Fredric Jameson (2006) states that it is within architecture that postmodernism is “dramatically visible” and it is particularly evident within sports stadia. Because it is in sports stadia that we have seen drastic development within disability access, seating areas, supporter safety and technology (Paramio, Buraimo, Campos, 2008, P528). Examples of postmodern buildings include the Portland building in Portland, the Burj Al Arab in Dubai and 461 Fifth Avenue in New York.
Prior to the postmodern movement, football stadiums were built with wooden terraces and standing sections, separated from the pitch by metal fencing (Paramio, Buraimo, Campos, 2008, Page 524). British stadiums were widely known for how close the fans were to the pitch, as opposed to foreign stadiums in which the fans were separated from the pitch by athletics tracks, something that will be seen when West Ham move to the Olympic stadium (Paramio, Buraimo, Campos, 2008, Page 524).
It was after the horrific tragedies of Ibrox Park, Heysel, Bradford and Hillsborough that the re-development of football stadiums properly began (Paramio, Buraimo, Campos, 2008, Page 526). Stadiums were made more ‘surveilled, safe and sanitised’ in order to prevent these disasters recurring, stadiums were made ‘all-seater’, wooden seats were all but removed and safety checks were performed upon entry to the stadiums (Bale, 2000, p 93). It was not just an increase in regulations or the standing ban that were introduced, also introduced were more comfortable, under cover seats, toilets facilities for men and women and food and beverage stores, all of which are associated with postmodern buildings (Paramio, Buraimo, Campos, 2008, Page 524). Outside of football offices, universities and business all have within them coffee shops, food shops and toilet facilities.
What had came with the increase in safety was also the increase in innovation, as bosses realised the financial potential within the stadiums and finances are at the heart of postmodernism (Paramio, Buraimo, Campos, 2008, Page 526). The more demand there was for tickets, the more tiers and seating the clubs added, Barcelona, Real Madrid and Old Trafford have all increased their seating, while, as of 2014, Liverpool are in the process of doing the same (Paramio, Buraimo, Campos, 2008, Page 525). Arsenal, Tottenham and West Ham instead have built or are planning to build new stadiums for the same purposes.
Bayern Munich’s Allianz Arena is regarded as an Iconic postmodern building with its grand design, ‘retractable roofs’ and its ability to change colour. Paramio, Burrito and Campos, (2008) claim that the main difference between post modern stadiums and modern stadiums “is the symbiosis between innovative design and commercial development”.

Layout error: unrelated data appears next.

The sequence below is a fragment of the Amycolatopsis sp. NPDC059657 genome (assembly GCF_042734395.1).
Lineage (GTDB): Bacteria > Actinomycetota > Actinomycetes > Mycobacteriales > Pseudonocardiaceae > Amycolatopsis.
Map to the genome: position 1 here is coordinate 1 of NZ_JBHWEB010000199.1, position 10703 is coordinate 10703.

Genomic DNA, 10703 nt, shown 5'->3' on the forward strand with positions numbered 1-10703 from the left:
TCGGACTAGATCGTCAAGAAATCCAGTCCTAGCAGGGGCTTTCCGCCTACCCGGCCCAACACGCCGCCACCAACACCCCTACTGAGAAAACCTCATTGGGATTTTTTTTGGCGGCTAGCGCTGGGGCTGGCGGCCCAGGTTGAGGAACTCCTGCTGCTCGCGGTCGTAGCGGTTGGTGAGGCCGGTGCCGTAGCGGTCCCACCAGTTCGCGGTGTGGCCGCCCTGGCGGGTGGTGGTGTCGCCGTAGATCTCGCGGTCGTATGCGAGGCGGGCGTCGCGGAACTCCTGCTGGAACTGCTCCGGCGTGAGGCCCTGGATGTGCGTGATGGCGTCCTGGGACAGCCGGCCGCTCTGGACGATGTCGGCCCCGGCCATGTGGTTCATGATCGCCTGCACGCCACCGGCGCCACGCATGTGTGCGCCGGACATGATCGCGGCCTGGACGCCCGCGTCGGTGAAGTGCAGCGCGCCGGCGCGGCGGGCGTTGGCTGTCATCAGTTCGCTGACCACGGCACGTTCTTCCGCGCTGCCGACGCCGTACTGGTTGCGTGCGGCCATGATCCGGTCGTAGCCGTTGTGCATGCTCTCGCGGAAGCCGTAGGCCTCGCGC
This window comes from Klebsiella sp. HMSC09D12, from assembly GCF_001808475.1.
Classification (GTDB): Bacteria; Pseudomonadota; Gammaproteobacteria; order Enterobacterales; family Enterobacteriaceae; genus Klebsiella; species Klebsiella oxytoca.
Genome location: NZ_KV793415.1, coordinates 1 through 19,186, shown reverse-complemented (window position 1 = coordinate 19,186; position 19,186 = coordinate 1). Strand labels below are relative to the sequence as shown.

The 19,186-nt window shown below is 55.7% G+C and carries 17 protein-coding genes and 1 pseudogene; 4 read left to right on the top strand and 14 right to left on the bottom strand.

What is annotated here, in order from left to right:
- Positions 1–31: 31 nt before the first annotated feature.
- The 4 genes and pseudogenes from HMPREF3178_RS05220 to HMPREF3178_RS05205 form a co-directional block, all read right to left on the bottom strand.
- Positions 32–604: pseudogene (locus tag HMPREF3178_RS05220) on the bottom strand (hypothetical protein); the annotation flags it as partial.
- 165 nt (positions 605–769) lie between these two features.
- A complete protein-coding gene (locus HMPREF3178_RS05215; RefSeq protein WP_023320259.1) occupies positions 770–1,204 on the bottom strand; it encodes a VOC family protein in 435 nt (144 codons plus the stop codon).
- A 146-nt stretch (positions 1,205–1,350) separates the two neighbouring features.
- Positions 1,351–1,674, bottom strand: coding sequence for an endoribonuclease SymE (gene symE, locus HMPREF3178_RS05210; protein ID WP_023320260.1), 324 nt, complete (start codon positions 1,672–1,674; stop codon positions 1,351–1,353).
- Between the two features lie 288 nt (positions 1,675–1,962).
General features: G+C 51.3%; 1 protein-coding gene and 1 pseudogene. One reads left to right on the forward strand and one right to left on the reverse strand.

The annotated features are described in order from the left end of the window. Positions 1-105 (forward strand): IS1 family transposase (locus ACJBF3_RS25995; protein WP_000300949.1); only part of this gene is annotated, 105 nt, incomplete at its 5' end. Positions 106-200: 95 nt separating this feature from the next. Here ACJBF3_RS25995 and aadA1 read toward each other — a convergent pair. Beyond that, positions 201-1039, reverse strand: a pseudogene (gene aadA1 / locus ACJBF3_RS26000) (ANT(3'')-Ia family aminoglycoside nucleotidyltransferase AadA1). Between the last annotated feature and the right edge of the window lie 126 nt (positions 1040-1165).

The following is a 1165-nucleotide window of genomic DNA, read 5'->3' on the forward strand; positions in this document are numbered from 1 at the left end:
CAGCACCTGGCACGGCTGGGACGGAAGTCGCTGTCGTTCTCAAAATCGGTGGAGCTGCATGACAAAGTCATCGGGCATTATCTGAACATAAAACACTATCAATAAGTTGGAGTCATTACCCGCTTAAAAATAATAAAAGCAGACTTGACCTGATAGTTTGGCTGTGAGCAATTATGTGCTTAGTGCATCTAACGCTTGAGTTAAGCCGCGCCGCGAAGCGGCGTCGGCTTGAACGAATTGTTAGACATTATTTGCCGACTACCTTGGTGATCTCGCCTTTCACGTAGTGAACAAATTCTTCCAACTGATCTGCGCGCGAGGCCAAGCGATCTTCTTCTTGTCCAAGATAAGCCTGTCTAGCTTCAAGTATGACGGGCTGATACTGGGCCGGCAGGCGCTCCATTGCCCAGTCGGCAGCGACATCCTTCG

What they are saying is that in our capitalist society there is now an emphasis upon the commercial and financial side of postmodern buildings, whether sporting stadia or not (Jameson, 2006, p483). Stadiums such as the Allianz are now thought of as part of the City and the community, in the same way that The Empire State building is a major part of, and represents New York (Bale, 2000, p92).
This is why there is an increased demand to use these stadiums all year round, these building are no longer purely sports stadia but are used for other business (Paramio, Buraimo, Campos, 2008, Page 528). Bale (2000, p93) spoke of stadiums as ‘tradiums’ due to the link between leisure and spending’. Stadiums now feature ‘conference and banqueting facilities, museums, hotels and merchandising’, (Bale, 2000, p93). Chesterfields Proact Stadium even has its own children play area, which is open regularly throughout the week while Manchester City’s Etihad stadium will be used for a series of Stone Roses concerts throughout June 2016 (Bale, 2000, p93). No longer are stadiums purely buildings, but they are now marketable businesses that operate year round, a key component of postmodernism, in keeping with the times.
Disability Access is an often unnoticed part of postmodernism, but one of the biggest changes. Stadiums now require increasing access for disabled citizens, with wheelchair platforms and slopes now common place in both buildings and stadiums.
Football Stadiums are now businesses in themselves, that are not used for purely footballing purposes. They are built to maximise finances for the football clubs, while representing the city, stadiums such as Nou Camp and Allianz Arena are known around the world for their iconic designs and feature, in a similar way that the eiffel tower or The Empire State building are. While safety and accessibility in stadiums is now a primary concern when designing them.